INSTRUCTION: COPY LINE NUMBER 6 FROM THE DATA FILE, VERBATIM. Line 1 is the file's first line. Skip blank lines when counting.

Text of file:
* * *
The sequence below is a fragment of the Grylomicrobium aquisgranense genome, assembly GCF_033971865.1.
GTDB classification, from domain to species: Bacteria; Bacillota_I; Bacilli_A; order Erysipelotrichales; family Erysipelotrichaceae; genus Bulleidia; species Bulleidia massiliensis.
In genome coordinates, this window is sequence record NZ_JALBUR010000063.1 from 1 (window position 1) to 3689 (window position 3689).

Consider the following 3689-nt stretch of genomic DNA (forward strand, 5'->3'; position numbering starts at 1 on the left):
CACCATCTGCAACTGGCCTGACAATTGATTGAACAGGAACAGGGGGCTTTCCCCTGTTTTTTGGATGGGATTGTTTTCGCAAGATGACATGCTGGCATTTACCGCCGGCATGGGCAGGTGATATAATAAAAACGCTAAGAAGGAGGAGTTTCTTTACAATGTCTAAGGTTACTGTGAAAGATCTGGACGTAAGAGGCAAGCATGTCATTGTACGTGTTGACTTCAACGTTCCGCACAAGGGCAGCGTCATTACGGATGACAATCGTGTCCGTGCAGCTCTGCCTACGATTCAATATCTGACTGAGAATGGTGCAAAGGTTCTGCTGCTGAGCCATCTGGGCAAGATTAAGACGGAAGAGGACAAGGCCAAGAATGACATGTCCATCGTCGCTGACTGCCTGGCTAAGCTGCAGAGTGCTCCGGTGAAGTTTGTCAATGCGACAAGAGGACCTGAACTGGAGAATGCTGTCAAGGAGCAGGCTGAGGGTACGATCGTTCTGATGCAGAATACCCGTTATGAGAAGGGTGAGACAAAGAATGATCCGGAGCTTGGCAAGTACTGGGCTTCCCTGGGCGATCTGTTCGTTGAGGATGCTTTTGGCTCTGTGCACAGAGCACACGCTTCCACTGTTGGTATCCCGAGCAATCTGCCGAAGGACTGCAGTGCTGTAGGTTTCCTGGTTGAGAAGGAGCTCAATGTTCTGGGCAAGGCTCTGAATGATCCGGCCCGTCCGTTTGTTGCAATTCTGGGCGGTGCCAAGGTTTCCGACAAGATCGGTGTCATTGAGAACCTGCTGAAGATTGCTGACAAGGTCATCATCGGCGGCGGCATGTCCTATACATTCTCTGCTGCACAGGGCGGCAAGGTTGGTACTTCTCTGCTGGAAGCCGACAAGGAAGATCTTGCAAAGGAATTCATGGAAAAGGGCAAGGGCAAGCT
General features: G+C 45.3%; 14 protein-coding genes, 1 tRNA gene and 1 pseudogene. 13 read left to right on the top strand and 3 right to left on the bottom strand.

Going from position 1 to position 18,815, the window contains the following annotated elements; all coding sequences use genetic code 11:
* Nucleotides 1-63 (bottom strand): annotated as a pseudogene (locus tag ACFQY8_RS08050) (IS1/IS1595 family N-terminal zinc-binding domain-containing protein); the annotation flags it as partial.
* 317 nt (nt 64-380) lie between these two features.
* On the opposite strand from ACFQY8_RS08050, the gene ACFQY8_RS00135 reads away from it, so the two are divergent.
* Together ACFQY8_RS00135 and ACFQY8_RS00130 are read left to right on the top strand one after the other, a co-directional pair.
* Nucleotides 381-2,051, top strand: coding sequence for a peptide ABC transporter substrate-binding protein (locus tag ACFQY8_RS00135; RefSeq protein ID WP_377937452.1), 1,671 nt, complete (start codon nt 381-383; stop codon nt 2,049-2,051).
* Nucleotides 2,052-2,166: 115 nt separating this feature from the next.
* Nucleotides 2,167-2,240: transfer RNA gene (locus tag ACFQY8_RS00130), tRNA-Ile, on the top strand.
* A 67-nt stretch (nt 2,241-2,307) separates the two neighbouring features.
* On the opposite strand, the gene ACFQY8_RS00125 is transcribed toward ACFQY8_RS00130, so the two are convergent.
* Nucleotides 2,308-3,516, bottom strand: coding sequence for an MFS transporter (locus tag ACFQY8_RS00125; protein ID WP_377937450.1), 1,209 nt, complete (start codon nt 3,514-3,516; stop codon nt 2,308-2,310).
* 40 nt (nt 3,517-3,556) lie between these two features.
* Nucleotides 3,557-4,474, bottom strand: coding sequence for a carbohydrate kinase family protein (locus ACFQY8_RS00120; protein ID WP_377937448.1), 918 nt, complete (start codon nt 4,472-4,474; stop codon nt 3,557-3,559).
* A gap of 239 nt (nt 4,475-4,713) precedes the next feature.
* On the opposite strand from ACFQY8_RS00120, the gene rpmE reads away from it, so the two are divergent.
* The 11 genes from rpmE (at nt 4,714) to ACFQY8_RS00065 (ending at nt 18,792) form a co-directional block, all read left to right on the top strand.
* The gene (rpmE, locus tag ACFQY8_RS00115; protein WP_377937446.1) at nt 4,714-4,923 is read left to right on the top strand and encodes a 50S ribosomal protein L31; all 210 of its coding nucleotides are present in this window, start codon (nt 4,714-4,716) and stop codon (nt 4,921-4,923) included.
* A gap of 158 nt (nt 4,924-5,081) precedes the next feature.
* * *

General features: G+C 45.3%; 14 protein-coding genes, 1 tRNA gene and 1 pseudogene. 13 read left to right on the top strand and 3 right to left on the bottom strand.